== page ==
A.S.A.R.

Providing feedback in real-time may not be to everyone’s, nor the relationship’s best interests or option. Even though any incident or concern may be fresh in everyone’s mind, discretion is the better part of valor. Rather than focus on a general policy of ASAP in addressing an issue, a better and more appropriate approach of ‘As Soon As Reasonably Ready’ (ASAR) should be considered. This gives you enough time to collect your thoughts, prepare them and to initiate the discussion in a calm and reasonable manner, aka ‘like a man’.

Value Follows Energy

How you approach a critical conversation, how you initiate it, the tone and attitude of your words and the nature of your body language matters more than what you say to your partner. The first few seconds of the interaction sets the tone for everything that follows, whether your partner feels under attack or is being guided and received by a loving and caring hand. It is important to remember that value follows energy. Where is your emotional state when addressing your partner? Is it loving? Is it controlling? Is it angry? Is it upset? Is it condescending? Learning to control the emotional state of the conversation will do more for helping to direct the consequences of your conversation, than your words ever will.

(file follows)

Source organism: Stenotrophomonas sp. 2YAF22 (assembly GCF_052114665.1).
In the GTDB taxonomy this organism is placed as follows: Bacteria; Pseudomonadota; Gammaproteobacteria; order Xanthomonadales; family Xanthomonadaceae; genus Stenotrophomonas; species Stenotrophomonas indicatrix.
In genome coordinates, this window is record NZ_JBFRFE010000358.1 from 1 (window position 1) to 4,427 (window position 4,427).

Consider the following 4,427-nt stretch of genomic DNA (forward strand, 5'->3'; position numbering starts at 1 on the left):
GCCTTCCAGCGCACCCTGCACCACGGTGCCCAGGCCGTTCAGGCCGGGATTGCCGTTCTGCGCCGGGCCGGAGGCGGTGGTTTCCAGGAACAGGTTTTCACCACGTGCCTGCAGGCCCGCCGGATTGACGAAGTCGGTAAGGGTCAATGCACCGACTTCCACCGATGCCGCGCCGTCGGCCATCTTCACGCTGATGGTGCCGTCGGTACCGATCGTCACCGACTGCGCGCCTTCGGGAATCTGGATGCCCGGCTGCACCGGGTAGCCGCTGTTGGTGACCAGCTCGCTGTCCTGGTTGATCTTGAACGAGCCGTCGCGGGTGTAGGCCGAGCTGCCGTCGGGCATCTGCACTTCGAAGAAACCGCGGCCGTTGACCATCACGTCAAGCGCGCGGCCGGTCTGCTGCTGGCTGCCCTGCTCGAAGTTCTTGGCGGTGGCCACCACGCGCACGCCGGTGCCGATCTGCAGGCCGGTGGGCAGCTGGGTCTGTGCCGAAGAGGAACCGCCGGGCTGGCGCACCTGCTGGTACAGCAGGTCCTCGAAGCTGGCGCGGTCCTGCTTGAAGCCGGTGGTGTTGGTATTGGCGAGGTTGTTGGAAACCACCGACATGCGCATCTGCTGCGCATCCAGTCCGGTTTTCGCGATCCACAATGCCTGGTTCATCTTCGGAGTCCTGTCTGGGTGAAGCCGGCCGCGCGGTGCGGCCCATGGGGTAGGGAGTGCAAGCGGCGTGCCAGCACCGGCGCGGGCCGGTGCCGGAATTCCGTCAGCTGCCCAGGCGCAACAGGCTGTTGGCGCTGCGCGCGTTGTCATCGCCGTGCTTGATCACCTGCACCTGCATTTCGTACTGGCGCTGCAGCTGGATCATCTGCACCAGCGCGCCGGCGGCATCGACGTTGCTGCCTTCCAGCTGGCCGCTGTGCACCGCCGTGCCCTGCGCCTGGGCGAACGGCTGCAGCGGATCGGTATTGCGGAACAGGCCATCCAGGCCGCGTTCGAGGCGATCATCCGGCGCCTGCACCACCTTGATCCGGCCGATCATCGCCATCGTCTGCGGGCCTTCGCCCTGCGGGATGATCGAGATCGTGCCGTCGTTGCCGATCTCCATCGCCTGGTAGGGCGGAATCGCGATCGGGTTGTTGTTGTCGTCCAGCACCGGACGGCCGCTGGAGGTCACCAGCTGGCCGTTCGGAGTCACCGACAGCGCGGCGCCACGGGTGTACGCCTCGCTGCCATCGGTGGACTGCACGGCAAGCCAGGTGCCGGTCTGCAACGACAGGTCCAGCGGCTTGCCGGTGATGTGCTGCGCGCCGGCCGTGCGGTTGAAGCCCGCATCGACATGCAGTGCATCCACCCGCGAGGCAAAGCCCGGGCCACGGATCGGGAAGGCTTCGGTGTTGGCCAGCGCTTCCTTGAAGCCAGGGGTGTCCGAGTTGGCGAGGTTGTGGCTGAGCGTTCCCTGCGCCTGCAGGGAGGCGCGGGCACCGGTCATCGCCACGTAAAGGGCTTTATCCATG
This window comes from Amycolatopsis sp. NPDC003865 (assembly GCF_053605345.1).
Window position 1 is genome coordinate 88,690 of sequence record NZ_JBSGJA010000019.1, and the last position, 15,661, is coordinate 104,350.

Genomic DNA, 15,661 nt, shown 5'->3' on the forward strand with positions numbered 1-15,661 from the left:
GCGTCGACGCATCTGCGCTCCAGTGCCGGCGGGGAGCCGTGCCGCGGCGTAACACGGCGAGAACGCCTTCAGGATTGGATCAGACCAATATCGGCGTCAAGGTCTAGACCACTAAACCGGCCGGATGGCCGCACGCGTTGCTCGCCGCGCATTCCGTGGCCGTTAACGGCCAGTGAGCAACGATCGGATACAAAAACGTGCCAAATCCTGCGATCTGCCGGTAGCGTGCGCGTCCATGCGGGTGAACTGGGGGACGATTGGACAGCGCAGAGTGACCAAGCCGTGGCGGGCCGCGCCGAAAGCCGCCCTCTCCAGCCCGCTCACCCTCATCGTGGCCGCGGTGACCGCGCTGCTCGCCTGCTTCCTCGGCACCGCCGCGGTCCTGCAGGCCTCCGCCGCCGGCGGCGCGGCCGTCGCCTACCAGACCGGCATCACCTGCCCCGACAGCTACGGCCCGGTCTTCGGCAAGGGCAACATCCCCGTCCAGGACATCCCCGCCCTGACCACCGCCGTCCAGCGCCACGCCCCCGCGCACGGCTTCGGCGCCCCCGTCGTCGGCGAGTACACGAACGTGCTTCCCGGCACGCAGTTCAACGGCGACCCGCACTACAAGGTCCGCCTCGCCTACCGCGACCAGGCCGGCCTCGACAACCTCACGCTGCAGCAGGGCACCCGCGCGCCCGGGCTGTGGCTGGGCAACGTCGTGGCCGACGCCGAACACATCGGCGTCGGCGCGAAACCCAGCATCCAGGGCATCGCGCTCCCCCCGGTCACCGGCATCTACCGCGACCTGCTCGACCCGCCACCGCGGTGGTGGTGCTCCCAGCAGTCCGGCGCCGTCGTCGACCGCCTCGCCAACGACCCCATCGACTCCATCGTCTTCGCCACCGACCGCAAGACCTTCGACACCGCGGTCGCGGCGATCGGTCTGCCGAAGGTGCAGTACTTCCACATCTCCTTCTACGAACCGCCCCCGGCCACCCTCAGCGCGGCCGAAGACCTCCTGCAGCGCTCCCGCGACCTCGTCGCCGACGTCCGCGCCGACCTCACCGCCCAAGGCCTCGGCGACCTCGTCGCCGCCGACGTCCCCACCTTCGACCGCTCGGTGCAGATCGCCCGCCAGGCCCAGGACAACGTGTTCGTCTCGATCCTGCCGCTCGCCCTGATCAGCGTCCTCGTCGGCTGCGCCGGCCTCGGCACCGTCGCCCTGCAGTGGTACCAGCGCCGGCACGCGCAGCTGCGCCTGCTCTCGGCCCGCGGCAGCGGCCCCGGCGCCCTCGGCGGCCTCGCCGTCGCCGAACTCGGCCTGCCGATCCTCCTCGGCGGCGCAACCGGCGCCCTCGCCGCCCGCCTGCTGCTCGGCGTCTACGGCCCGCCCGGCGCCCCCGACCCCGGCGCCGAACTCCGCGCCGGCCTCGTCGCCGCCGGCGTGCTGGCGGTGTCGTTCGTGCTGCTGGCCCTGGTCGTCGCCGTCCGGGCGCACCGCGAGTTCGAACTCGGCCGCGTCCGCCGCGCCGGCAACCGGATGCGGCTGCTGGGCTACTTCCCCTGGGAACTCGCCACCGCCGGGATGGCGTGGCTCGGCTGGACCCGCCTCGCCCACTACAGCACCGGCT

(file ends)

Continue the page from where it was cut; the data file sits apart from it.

A Spoon Full of Sugar

Un-prepare content is rarely palatable. In conveying your thoughts make sure to infuse and express appreciation for your partner. Doing so not only takes off the rough edges of the topic but adds fuel and incentive for initiating change. It is also important to express concern regarding the nature of relationship, as this discussion is about avoiding breaching potential boundaries or failed expectations, which will have a much greater damaging effect to the relationship if left un-addressed. You must be sincere in this regard. It communicates that you care and have respect for your partner. Without it you’re unlikely to foster and empower change.

The Power of “I”

Before launching into the specifics of your concerns it is vital that you place it in context. This is about how you feel. This is about what you have observed. This is what you are noticing. These concerns are about your perceptions. Make sure your partner understands that, by addressing your concerns with “I” statements. Once you have done so, then you are free to address your specific concern, while focusing on the behavior or actions in question. It is important to never make this about your partner, but upon specific behavior or issues. No where during this is it appropriate to bring in snarky comments, sarcasm or character attacks. Lead the relationship by example.